ARTICLE

There is a common perception that boardroom confidentiality cannot be easily compromised. Directors rely on confidentiality to make the right decisions and help advance a company’s operations. But external factors are driving change. While directors have a fiduciary duty to maintain confidentiality of corporate information, new advancements in technology and communication make it easier for a potential leak to occur.

The Hewlett Packard (HP) scandal, which unfolded almost 10 years ago is a landmark case that demonstrates what can happen when critical boardroom information falls into the wrong hands. News reports highlighted that the computer manufacturer became frustrated in light of damaging leaks of sensitive boardroom discussions before its Chief Executive Carly Fiorina, announced her departure. The “spy scandal” shook Silicon Valley as it unmasked the breach of confidentiality issues surrounding HP’s boardroom. Tactics included a series of sting operations and in some cases impersonating directors and journalists to gain access to private phone records—a practice commonly referred to as “pretexting”.

Fast forward 10 years later and the problem of boardroom confidentiality still exists. In an era where information can travel instantaneously, companies have placed a renewed focus on how directors handle sensitive information. Ensuring that directors act in the interest of the corporation without taking their personal interests into account can be difficult to monitor.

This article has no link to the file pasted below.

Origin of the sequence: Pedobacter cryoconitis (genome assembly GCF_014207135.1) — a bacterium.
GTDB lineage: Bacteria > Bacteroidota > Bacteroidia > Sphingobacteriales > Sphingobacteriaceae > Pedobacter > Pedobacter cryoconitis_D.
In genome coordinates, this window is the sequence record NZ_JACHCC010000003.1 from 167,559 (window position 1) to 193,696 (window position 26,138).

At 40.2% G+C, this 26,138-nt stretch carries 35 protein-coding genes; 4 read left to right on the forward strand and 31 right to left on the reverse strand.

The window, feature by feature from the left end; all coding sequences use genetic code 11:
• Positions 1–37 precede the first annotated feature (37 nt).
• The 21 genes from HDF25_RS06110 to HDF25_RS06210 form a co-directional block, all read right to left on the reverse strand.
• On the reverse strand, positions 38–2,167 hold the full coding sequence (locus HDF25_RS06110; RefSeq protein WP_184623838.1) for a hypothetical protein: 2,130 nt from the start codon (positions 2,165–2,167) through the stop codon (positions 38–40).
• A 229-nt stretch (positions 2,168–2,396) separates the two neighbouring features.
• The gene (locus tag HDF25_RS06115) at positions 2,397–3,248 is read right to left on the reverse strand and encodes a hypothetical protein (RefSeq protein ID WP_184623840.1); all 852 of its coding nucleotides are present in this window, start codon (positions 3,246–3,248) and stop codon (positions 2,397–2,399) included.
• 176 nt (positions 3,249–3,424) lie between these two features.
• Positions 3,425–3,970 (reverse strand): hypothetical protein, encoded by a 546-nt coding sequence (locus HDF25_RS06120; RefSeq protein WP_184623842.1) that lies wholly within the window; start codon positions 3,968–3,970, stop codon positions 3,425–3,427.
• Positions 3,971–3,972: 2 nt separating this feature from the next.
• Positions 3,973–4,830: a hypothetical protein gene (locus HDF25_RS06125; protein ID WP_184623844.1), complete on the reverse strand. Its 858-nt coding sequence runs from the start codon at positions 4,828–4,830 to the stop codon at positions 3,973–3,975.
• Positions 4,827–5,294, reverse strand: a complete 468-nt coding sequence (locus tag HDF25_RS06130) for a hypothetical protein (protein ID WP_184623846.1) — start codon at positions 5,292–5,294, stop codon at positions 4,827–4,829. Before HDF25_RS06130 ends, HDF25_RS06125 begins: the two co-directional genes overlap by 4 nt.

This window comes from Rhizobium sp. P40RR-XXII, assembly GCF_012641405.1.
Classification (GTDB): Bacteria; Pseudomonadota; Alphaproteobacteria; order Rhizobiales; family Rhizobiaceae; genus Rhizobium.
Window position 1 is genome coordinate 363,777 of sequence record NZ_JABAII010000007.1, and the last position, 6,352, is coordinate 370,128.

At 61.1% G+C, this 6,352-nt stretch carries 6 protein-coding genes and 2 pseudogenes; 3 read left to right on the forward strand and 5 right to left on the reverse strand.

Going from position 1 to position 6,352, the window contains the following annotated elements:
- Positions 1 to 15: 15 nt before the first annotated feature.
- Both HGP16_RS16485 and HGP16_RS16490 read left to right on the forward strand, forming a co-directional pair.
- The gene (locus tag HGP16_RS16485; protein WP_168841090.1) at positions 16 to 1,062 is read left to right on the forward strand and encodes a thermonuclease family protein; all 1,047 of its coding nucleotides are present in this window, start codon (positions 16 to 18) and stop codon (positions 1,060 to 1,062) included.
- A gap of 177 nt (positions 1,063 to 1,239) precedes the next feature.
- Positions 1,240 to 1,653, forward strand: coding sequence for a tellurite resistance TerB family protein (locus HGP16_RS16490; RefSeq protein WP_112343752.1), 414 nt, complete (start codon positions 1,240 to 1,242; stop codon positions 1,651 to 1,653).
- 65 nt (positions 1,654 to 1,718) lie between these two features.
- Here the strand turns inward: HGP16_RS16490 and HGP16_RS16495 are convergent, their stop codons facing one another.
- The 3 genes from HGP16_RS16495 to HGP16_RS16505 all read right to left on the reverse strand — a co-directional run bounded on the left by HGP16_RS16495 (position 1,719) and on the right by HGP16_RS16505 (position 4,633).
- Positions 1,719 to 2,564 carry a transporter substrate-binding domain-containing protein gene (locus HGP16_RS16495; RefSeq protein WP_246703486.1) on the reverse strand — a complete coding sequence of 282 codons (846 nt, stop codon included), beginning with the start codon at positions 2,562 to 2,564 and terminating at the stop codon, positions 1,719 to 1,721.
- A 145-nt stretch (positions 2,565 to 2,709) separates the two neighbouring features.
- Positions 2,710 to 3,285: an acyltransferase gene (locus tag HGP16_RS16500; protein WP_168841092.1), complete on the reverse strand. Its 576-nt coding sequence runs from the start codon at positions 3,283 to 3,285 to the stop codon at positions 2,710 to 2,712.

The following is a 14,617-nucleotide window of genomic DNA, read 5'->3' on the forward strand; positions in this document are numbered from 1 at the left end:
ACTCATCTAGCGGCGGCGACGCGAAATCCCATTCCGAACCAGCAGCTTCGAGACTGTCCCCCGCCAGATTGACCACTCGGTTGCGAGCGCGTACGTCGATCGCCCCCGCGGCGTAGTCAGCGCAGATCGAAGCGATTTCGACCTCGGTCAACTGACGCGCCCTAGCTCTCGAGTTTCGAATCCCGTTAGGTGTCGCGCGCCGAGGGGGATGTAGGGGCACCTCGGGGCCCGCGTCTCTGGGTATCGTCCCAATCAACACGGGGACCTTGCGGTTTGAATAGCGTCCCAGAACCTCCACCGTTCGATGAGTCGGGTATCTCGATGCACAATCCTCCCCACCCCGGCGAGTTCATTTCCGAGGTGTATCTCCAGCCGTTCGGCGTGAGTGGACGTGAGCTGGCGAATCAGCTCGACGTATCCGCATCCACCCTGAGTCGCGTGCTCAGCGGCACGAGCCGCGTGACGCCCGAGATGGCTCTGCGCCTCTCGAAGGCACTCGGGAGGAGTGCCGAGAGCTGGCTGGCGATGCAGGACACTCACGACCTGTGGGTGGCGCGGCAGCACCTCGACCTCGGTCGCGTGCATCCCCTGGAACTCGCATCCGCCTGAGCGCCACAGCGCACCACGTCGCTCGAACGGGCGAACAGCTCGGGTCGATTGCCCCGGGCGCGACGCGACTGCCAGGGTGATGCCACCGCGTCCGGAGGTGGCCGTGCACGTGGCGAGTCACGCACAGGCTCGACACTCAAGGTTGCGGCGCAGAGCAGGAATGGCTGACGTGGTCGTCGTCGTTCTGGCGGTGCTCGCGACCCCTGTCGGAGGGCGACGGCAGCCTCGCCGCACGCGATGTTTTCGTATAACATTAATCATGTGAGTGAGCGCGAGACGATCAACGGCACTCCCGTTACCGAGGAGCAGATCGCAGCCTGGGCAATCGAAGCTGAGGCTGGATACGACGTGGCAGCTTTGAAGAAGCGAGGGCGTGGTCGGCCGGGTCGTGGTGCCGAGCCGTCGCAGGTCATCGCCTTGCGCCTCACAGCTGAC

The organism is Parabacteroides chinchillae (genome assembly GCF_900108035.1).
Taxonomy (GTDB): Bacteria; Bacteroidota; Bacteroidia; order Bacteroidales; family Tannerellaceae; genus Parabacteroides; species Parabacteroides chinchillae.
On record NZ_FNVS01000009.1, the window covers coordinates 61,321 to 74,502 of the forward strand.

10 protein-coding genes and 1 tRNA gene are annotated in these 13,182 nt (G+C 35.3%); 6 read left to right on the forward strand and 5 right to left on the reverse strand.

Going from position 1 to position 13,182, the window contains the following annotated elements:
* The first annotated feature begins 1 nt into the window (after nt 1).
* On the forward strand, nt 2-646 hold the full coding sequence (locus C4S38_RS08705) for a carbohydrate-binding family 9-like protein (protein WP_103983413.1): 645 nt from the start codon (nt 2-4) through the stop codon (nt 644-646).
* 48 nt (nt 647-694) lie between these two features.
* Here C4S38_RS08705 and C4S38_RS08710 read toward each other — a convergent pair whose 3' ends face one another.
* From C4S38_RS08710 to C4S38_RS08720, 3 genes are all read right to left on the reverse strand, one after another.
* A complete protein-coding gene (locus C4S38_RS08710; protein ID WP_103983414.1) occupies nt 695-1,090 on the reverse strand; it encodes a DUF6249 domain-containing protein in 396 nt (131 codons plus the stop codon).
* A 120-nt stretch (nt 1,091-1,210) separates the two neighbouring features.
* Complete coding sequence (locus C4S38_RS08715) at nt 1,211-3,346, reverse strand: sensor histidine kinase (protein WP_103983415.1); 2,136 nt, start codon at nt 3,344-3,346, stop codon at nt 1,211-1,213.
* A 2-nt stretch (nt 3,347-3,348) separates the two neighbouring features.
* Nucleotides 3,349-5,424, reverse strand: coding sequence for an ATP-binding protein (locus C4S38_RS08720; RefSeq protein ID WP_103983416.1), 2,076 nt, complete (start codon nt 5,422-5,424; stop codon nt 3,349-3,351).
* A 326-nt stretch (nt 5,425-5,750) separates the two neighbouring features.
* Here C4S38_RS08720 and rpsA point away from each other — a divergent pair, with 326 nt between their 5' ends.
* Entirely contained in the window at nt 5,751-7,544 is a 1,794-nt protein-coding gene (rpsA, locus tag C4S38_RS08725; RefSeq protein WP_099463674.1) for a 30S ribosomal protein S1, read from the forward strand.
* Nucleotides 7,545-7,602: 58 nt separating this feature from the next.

According to a recent post on the Harvard Law School Forum on Corporate Governance and Financial Regulation, companies can take a few steps to minimize the risk of boardroom leaks. They are as follows:

  • Rolling out comprehensive confidentiality policies that apply to all directors. These policies should go into greater detail about confidential information and remind directors of their fiduciary duty to the company.
  • Companies should require directors to sign confidentiality agreements upon election or as a prerequisite to nomination.
  • Companies can promote a culture of confidentiality through regular training and reviews of the company’s confidentiality policy.
  • Create an atmosphere where directors feel safe to disagree with other board members. In turn, this will foster healthy relationships inside the boardroom and can mitigate the risk of a director venting his concerns outside an organization.

Read the full post here.

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